How Childhood Emotional Neglect Impacts You in Adulthood

  Tuesday, January 26, 2021
Clinically reviewed by Dr. Carrie Jackson

Let me read you this article instead

People who faced childhood emotional neglect or CEN continue to struggle with many challenges even after becoming adults. CEN struggles cause complications for people because it’s difficult to identify the source of emotional wounds, unlike physical injuries.

Childhood Emotional Neglect

Childhood emotional neglect is when parents have ignored or belittled the emotions you had while growing up. It’s when a person grows up with parents who fail to offer emotional support or empathy for their child’s thoughts and feelings. 

When a child lacks this acknowledgment of emotions from their guardians, the child begins to have a distorted view of their feelings. They begin to question their thoughts and wonder if their perceptions and points of view about anything in life matter. 

As children get older and continue to have neglected feelings, they will also develop resentment for their parents. As a part of this resentment, they may claim that they don’t need that kind of support from their parents and that the support is a weakness. 

The Need for Parental Emotional Support 

You might be someone who grew up with emotionally neglectful parents. 

You might have tried to rid yourself of the need for emotional validation from them. The truth is the need for emotional support and attention from our parents comes wired inside of our brains. We are born with it. The deep desire to have our parents care about what we feel is something all humans share. 

Do not see this need as a kind of weakness; instead, understand that it is a natural part of being human. No matter how hard you try to be free from it, it will return. That is because it is innate and real.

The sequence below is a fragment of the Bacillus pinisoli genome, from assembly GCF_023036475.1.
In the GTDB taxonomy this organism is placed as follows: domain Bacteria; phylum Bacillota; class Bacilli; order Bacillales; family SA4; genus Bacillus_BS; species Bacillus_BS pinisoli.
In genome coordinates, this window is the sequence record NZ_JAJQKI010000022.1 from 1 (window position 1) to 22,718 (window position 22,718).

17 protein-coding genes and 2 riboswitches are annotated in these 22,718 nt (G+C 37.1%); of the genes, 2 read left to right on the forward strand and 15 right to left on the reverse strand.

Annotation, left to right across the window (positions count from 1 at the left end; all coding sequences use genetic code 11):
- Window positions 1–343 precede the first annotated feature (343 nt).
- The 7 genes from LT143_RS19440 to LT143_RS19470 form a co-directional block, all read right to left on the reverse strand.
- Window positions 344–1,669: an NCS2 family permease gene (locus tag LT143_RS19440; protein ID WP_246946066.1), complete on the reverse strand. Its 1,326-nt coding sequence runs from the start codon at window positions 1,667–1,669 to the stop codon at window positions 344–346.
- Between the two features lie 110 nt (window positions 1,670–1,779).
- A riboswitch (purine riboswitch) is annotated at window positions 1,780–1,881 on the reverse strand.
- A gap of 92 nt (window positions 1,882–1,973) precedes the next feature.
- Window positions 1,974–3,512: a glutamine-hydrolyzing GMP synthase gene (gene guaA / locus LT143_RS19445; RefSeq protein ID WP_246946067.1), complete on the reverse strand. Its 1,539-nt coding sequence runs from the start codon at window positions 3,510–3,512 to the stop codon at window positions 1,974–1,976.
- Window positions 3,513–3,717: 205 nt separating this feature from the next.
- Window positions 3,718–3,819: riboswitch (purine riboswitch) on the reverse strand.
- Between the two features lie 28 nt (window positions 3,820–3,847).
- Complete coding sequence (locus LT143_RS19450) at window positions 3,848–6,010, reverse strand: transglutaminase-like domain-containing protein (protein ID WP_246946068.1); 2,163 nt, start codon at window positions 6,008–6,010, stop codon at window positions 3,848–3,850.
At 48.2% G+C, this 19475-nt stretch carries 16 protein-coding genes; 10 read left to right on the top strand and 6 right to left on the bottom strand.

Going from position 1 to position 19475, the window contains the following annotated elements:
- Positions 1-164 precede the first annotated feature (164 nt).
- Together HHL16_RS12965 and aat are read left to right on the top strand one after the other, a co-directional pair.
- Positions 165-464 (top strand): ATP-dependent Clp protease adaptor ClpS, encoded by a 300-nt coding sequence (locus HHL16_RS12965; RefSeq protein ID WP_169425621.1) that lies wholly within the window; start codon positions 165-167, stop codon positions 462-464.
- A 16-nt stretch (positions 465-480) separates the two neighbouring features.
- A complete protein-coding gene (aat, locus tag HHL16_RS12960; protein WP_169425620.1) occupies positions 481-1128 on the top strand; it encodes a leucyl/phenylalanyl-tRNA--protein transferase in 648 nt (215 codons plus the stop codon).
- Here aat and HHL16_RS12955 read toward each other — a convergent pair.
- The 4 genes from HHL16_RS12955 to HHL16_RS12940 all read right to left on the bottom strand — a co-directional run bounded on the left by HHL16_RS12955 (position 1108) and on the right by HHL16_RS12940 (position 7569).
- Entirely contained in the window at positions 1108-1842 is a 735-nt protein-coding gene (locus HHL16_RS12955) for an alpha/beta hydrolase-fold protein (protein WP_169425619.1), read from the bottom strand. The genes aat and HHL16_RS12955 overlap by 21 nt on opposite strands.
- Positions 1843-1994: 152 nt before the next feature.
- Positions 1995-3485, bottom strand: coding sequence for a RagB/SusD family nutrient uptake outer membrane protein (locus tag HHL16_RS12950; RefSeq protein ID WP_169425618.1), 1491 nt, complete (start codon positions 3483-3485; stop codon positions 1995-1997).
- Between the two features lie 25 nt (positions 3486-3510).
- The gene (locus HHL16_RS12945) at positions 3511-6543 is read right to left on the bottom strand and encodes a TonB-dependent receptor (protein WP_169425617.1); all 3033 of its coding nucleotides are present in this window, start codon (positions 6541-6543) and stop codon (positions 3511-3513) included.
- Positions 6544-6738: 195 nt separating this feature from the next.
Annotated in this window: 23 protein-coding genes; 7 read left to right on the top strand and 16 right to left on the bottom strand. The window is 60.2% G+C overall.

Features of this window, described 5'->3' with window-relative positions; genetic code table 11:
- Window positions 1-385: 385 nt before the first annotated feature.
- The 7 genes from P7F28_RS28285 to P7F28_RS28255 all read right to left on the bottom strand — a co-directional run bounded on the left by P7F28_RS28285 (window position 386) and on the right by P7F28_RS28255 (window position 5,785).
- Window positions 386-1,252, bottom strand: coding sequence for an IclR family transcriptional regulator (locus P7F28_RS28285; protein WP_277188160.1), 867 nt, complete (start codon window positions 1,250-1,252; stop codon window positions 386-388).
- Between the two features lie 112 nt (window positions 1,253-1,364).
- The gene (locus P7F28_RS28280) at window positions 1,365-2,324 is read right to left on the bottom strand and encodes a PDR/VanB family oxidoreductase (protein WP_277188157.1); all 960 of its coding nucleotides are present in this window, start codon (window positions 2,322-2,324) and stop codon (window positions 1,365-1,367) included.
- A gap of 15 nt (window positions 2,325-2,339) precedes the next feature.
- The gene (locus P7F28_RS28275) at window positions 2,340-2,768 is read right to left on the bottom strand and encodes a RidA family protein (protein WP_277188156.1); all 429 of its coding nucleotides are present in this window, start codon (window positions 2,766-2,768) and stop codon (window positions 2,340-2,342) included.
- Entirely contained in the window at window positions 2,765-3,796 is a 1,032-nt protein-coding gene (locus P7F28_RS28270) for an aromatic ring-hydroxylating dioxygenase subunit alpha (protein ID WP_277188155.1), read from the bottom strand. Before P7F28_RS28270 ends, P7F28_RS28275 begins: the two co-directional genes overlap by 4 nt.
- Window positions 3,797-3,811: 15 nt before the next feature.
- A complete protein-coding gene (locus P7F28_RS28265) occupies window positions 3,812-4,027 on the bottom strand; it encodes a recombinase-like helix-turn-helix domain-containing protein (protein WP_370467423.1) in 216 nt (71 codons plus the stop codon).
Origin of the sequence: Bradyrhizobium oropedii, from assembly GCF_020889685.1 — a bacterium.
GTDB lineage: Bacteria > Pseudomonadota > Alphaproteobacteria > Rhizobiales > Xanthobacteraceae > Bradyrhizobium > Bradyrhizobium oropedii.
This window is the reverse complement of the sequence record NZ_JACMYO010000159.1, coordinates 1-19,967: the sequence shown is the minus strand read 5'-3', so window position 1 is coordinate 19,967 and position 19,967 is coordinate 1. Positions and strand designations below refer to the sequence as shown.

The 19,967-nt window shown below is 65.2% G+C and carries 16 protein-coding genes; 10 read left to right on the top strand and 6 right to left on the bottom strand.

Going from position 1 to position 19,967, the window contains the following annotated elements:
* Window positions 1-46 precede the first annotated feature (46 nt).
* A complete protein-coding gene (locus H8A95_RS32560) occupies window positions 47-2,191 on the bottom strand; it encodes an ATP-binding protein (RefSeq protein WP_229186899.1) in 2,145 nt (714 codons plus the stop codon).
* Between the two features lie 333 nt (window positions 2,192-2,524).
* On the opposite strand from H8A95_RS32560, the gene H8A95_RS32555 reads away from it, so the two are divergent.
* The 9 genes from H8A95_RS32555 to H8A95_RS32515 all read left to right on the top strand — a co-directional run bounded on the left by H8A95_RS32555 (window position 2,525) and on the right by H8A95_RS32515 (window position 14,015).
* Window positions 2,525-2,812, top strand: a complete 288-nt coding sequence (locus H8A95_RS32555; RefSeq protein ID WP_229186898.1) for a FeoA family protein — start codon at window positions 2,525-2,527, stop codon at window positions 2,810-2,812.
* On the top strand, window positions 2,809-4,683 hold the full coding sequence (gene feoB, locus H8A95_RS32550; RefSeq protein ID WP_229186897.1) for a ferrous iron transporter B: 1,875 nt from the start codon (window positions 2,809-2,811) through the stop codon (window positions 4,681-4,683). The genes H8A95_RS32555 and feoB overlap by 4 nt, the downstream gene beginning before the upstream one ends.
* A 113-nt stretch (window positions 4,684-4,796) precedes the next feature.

Parents who put their children through CEN, whether consciously or unconsciously, have denied their children of a human necessity. They have denied an emotionally secure and stable support system that helps their child can understand themselves, the world, and other people. 

If you faced CEN and are now an adult, it may be the source of other struggles in your life you aren’t aware of. 

Effects on Your Adulthood 

CEN has a profound effect on your relationships and how you feel about yourself. Without the necessary structure and support from your parents, emotional connection and depth are likely challenges. 

Emotions

While emotions are not all of who you are, emotions are a part of who you are—and so they need healthy attention and understanding. CEN children have a difficult time with emotions, often not knowing how to handle or express them. They may doubt or neglect how they feel and cannot effectively set healthy boundaries for themselves or other people they have relationships with. 

Relationships 

CEN will also make having deep emotional connections with people more difficult. If you guard your feelings with your friends, or you’re reluctant to share things that are deeply important to you—it may be a result of your CEN. 

Along with friends and intimate partners, CEN causes tension and turmoil in your relationship with your parents. You may have grown up with conflicting feelings for your mother and your father. These emotions quickly change from love and appreciation to anger and resentment. Those contradictory emotions make your relationship with your parents difficult and confusing. 

CEN results in many challenges for children as they grow up and those problems follow them into adulthood. It’s important to acknowledge that these problems are real and understand how to address them appropriately.